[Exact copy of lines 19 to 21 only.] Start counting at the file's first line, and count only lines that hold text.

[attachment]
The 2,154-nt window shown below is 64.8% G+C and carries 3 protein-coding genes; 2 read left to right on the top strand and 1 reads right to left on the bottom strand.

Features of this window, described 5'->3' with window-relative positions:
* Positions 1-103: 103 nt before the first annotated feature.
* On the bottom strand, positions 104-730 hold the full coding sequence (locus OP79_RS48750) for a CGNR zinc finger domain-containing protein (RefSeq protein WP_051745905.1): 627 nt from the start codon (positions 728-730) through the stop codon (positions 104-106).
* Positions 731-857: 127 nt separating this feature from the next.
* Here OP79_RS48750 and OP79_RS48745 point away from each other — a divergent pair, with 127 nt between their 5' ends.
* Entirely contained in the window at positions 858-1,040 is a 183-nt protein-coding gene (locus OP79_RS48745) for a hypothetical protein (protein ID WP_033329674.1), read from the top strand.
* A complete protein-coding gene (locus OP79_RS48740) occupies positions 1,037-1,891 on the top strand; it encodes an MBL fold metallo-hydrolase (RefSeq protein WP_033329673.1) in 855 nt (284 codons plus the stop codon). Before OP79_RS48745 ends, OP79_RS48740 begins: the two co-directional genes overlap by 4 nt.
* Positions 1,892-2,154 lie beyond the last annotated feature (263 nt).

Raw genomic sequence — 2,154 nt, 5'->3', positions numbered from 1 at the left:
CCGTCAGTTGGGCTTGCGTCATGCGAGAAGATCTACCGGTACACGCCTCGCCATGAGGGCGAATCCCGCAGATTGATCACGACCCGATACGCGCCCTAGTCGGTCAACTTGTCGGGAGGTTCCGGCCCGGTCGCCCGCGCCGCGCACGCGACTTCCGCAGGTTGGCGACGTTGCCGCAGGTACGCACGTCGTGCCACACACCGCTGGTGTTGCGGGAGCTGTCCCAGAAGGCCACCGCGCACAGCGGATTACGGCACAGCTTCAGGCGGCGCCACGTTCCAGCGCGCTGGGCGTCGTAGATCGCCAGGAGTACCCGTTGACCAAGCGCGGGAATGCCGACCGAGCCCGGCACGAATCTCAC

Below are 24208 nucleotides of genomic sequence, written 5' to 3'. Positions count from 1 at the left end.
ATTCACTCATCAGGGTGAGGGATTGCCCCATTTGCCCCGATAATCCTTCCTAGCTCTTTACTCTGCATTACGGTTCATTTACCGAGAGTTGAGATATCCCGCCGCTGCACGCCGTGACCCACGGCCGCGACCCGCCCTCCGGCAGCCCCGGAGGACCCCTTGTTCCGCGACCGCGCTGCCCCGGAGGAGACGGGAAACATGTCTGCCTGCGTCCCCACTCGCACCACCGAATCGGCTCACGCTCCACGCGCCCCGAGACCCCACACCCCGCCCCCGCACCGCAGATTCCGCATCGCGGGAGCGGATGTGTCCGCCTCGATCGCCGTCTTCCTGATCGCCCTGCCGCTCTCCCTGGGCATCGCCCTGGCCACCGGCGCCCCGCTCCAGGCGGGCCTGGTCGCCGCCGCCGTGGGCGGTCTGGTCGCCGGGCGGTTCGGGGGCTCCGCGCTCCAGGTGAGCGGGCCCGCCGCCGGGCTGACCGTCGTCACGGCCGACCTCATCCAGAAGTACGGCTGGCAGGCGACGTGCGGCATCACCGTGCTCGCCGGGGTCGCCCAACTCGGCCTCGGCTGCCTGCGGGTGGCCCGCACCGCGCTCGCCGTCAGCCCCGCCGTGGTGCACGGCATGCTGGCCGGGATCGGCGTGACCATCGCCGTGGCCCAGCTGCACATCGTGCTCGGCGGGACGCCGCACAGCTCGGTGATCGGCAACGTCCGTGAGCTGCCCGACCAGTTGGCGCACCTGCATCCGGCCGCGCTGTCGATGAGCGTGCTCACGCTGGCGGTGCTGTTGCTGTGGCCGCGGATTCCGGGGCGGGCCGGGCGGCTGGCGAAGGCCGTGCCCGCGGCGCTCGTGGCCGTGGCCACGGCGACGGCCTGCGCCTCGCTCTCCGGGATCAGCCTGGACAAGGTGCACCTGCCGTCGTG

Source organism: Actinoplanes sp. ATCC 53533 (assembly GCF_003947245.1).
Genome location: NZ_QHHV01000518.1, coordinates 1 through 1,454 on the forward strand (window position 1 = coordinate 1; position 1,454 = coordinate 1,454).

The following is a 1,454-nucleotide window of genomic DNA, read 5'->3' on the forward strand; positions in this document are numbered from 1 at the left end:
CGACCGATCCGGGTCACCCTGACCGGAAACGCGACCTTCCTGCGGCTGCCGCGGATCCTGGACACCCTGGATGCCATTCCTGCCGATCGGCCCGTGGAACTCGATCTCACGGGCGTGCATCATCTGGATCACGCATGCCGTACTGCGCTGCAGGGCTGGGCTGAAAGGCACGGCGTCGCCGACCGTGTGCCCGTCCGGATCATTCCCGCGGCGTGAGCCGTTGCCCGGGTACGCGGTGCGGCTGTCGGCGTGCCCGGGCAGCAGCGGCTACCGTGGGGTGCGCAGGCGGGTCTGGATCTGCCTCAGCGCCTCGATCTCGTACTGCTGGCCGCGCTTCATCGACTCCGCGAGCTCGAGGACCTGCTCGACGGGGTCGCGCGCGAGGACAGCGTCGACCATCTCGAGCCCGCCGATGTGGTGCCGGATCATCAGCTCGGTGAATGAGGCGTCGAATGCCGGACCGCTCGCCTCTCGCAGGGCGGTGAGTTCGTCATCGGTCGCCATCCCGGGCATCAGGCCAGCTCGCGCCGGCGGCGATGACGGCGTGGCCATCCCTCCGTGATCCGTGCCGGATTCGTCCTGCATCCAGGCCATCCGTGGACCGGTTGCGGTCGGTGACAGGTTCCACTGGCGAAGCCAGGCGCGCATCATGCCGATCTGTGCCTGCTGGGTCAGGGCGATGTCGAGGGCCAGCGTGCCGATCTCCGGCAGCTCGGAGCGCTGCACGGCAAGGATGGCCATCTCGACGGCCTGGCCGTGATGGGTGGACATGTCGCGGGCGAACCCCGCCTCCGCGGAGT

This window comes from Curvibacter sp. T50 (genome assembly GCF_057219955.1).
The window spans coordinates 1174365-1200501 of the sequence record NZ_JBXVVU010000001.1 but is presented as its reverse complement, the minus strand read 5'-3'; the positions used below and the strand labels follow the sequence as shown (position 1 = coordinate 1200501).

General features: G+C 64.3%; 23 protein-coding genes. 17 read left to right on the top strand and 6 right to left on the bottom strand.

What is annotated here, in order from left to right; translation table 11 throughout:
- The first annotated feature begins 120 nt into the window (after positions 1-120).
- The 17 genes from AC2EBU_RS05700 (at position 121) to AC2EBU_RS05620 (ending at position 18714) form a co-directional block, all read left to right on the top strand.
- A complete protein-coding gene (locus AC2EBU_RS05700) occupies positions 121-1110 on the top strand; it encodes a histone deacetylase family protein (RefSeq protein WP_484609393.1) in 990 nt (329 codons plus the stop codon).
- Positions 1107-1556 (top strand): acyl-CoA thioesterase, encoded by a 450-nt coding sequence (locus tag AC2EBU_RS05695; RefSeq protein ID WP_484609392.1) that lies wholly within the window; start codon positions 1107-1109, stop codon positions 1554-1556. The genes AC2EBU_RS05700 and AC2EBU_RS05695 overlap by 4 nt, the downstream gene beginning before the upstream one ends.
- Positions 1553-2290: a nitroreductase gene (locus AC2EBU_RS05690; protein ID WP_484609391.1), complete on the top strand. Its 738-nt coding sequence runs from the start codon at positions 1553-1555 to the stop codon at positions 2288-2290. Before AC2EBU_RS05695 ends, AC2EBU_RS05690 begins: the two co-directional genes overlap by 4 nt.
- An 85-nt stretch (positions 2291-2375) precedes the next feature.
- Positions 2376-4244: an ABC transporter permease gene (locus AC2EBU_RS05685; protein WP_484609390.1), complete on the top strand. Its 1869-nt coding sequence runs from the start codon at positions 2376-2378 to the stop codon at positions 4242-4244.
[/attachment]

The window spans coordinates 1174365-1200501 of the sequence record NZ_JBXVVU010000001.1 but is presented as its reverse complement, the minus strand read 5'-3'; the positions used below and the strand labels follow the sequence as shown (position 1 = coordinate 1200501).

General features: G+C 64.3%; 23 protein-coding genes. 17 read left to right on the top strand and 6 right to left on the bottom strand.

What is annotated here, in order from left to right; translation table 11 throughout: